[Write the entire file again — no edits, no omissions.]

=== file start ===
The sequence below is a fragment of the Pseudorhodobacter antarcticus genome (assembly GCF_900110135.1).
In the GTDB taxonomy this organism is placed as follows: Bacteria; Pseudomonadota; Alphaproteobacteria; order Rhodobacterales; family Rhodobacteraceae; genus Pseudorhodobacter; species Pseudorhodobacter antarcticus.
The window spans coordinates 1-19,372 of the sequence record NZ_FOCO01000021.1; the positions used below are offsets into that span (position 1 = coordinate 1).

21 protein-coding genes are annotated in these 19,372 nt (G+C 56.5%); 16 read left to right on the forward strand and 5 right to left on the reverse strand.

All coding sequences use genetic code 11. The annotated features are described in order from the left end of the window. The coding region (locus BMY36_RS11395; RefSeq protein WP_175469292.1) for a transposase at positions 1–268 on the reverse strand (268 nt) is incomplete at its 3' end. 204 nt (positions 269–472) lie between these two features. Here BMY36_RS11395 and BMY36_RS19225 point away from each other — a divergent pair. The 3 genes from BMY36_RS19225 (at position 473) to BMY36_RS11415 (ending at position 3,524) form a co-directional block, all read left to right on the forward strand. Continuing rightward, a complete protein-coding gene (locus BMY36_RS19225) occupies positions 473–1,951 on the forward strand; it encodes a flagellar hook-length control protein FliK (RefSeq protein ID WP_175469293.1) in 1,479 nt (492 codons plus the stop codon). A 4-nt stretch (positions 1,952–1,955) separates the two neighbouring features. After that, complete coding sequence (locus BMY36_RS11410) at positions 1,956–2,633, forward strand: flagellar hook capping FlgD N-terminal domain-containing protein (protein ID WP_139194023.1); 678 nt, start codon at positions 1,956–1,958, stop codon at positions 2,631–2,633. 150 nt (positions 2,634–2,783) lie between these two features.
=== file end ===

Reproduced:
The sequence below is a fragment of the Pseudorhodobacter antarcticus genome (assembly GCF_900110135.1).
In the GTDB taxonomy this organism is placed as follows: Bacteria; Pseudomonadota; Alphaproteobacteria; order Rhodobacterales; family Rhodobacteraceae; genus Pseudorhodobacter; species Pseudorhodobacter antarcticus.
The window spans coordinates 1-19,372 of the sequence record NZ_FOCO01000021.1; the positions used below are offsets into that span (position 1 = coordinate 1).

21 protein-coding genes are annotated in these 19,372 nt (G+C 56.5%); 16 read left to right on the forward strand and 5 right to left on the reverse strand.

All coding sequences use genetic code 11. The annotated features are described in order from the left end of the window. The coding region (locus BMY36_RS11395; RefSeq protein WP_175469292.1) for a transposase at positions 1–268 on the reverse strand (268 nt) is incomplete at its 3' end. 204 nt (positions 269–472) lie between these two features. Here BMY36_RS11395 and BMY36_RS19225 point away from each other — a divergent pair. The 3 genes from BMY36_RS19225 (at position 473) to BMY36_RS11415 (ending at position 3,524) form a co-directional block, all read left to right on the forward strand. Continuing rightward, a complete protein-coding gene (locus BMY36_RS19225) occupies positions 473–1,951 on the forward strand; it encodes a flagellar hook-length control protein FliK (RefSeq protein ID WP_175469293.1) in 1,479 nt (492 codons plus the stop codon). A 4-nt stretch (positions 1,952–1,955) separates the two neighbouring features. After that, complete coding sequence (locus BMY36_RS11410) at positions 1,956–2,633, forward strand: flagellar hook capping FlgD N-terminal domain-containing protein (protein ID WP_139194023.1); 678 nt, start codon at positions 1,956–1,958, stop codon at positions 2,631–2,633. 150 nt (positions 2,634–2,783) lie between these two features.